It's a commonplace for leaders to come to Washington, hat in hand, supplicating for money or diplomatic succor or both. And it's not unusual for allies to come for one political exercise or another. But since the end of the European Cold War it's pretty rare for the leader of our opponent in the Pacific Cold War -- China -- to visit. The European Cold War ended when the Soviet Union dissolved. The Pacific Cold War against China has been going on since the first one ended. In this skirmish, China's president Hu Jintao will visit the White House this week.
President Bush seems eager to avoid raising expectations for this meeting. Continuing a broad dialogue with Hu is wise, but the prospects for any substantial resolution of differences are remote. Our enormous trade deficit with China aside, Hu Jintao's regime is a partner with Russia in forestalling UN Security Council action against Iran's nuclear weapons program and a major trading partner with every nation on our list of state sponsors of terrorism. While Vladimir Putin toils diligently to reestablish authoritarianism in Russia, Hu's China is a totalitarian state that is pursuing a military buildup at a pace last achieved by 1930s Germany.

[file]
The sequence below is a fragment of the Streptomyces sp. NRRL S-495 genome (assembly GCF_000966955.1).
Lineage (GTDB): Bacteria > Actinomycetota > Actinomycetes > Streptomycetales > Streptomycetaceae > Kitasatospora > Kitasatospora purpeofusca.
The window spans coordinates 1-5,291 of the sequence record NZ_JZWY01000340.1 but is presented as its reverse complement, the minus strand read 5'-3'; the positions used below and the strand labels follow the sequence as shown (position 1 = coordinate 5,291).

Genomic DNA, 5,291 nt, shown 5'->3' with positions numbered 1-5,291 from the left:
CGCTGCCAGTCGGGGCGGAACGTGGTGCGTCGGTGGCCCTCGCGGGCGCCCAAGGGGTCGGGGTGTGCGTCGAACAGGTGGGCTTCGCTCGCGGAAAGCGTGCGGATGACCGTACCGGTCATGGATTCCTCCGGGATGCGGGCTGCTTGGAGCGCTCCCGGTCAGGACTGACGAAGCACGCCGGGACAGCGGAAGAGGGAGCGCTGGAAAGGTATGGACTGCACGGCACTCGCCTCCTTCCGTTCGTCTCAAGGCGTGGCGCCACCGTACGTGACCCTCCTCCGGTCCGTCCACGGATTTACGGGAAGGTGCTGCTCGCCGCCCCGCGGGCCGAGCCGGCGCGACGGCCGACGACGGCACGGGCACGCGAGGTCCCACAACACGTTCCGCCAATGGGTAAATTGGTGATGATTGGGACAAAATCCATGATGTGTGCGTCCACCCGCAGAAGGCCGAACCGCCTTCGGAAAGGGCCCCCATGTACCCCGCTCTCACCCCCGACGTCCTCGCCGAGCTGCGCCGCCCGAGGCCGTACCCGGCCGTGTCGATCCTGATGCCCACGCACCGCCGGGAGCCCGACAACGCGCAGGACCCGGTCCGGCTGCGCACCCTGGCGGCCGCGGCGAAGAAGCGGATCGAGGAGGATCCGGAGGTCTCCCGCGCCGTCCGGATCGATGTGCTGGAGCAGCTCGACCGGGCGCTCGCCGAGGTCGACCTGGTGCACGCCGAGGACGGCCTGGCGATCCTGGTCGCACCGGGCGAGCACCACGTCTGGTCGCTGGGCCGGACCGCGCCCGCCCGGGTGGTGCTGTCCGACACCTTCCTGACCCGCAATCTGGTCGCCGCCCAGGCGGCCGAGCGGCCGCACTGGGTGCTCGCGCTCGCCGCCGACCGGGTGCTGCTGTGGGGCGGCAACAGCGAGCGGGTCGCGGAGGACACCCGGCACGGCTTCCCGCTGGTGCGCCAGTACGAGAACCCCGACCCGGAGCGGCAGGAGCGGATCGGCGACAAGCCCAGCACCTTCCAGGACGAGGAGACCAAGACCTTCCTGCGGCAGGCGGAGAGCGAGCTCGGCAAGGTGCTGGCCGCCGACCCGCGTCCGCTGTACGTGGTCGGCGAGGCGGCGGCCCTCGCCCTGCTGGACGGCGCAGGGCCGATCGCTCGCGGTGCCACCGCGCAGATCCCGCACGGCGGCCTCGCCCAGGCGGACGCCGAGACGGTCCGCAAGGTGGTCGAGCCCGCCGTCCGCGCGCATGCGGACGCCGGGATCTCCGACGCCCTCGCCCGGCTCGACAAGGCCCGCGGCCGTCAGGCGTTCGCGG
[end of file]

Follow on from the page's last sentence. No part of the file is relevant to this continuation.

Every year Parade Magazine lists its The World's Ten Worst Dictators. Ranked last year at #4, Hu Jintao's 2006 rating has dropped to #6. Parade summarizes:
Although some Chinese have taken advantage of economic liberalization to become rich, up to 150 million Chinese live on $1 a day or less in this nation with no minimum wage. Between 250,000 and 300,000 political dissidents are held in "reeducation-through-labor" camps without trial. Less than 5% of criminal trials include witnesses, and the conviction rate is 99.7%. There are no privately owned TV or radio stations. The government opens and censors mail and monitors phone calls, faxes, e-mails and text messages. In preparation for the 2008 Olympics, at least 400,000 residents of Beijing have been forcibly evicted from their homes.